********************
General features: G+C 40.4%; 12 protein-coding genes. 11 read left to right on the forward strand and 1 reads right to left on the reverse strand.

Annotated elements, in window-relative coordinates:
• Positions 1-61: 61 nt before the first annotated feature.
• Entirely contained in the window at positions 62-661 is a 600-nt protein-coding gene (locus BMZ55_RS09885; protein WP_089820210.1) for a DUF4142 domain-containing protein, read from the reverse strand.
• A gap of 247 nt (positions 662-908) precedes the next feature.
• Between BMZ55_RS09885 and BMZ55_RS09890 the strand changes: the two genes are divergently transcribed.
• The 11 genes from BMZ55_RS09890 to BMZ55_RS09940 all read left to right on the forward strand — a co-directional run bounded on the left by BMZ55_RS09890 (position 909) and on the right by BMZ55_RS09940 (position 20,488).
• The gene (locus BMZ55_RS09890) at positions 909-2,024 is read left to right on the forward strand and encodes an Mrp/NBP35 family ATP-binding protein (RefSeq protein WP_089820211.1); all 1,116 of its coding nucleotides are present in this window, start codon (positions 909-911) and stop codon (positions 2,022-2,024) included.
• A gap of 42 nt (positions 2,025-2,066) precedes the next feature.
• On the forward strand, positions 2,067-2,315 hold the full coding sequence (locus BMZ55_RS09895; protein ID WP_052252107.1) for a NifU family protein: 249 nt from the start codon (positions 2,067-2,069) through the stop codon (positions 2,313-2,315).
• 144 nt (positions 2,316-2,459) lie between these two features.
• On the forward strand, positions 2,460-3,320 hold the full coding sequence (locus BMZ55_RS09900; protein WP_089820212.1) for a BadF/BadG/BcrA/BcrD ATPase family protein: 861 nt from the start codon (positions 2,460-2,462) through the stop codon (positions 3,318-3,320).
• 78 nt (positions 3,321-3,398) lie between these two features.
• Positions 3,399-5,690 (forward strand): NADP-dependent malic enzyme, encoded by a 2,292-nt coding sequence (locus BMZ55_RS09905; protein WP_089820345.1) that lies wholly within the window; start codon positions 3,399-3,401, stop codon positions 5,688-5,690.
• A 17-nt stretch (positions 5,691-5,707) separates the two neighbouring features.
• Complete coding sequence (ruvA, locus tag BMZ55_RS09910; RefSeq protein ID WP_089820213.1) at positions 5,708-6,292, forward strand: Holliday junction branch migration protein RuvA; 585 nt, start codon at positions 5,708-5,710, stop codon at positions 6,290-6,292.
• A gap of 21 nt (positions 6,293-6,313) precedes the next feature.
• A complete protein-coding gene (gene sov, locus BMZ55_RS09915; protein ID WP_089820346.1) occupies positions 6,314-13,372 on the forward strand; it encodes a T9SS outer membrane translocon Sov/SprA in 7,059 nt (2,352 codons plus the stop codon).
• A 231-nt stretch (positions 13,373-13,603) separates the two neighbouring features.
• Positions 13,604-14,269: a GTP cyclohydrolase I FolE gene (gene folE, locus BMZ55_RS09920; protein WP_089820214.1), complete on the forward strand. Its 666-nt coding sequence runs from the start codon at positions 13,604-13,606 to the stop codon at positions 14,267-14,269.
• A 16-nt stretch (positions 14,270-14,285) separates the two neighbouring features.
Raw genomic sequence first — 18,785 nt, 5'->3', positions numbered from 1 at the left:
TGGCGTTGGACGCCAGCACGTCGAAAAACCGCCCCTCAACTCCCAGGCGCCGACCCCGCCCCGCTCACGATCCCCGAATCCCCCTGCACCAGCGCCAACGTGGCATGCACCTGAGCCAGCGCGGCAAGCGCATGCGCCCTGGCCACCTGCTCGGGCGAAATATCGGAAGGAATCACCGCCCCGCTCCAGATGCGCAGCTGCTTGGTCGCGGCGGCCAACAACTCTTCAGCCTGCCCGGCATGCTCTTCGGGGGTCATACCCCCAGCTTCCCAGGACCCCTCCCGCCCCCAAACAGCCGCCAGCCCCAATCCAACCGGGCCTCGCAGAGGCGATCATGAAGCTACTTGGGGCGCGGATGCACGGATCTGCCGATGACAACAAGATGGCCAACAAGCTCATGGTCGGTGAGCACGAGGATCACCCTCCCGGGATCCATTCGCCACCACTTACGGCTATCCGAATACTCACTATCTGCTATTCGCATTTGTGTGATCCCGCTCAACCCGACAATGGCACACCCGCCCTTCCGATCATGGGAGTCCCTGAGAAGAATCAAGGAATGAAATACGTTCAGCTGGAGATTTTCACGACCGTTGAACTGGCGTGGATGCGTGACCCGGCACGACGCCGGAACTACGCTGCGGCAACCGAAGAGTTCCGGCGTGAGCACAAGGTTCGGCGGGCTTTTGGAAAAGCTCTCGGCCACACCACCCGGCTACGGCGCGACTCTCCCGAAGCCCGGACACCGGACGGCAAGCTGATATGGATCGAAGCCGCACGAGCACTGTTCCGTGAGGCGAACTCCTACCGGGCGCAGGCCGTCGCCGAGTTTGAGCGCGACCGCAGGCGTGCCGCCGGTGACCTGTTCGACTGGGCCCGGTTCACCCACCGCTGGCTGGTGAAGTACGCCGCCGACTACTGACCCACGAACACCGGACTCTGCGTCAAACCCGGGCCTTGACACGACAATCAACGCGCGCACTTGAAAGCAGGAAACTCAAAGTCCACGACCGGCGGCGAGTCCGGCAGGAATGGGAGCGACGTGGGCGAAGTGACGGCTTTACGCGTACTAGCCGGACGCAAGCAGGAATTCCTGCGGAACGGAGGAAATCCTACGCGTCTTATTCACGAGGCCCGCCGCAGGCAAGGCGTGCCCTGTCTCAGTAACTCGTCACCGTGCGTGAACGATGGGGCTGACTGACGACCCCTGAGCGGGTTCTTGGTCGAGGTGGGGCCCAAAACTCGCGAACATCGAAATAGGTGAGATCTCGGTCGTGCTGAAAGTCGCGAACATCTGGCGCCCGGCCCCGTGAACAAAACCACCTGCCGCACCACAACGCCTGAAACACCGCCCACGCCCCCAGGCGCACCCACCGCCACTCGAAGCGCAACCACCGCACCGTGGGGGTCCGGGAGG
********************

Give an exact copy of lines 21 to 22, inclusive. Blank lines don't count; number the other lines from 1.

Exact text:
• A 16-nt stretch (positions 14,270-14,285) separates the two neighbouring features.
Raw genomic sequence first — 18,785 nt, 5'->3', positions numbered from 1 at the left: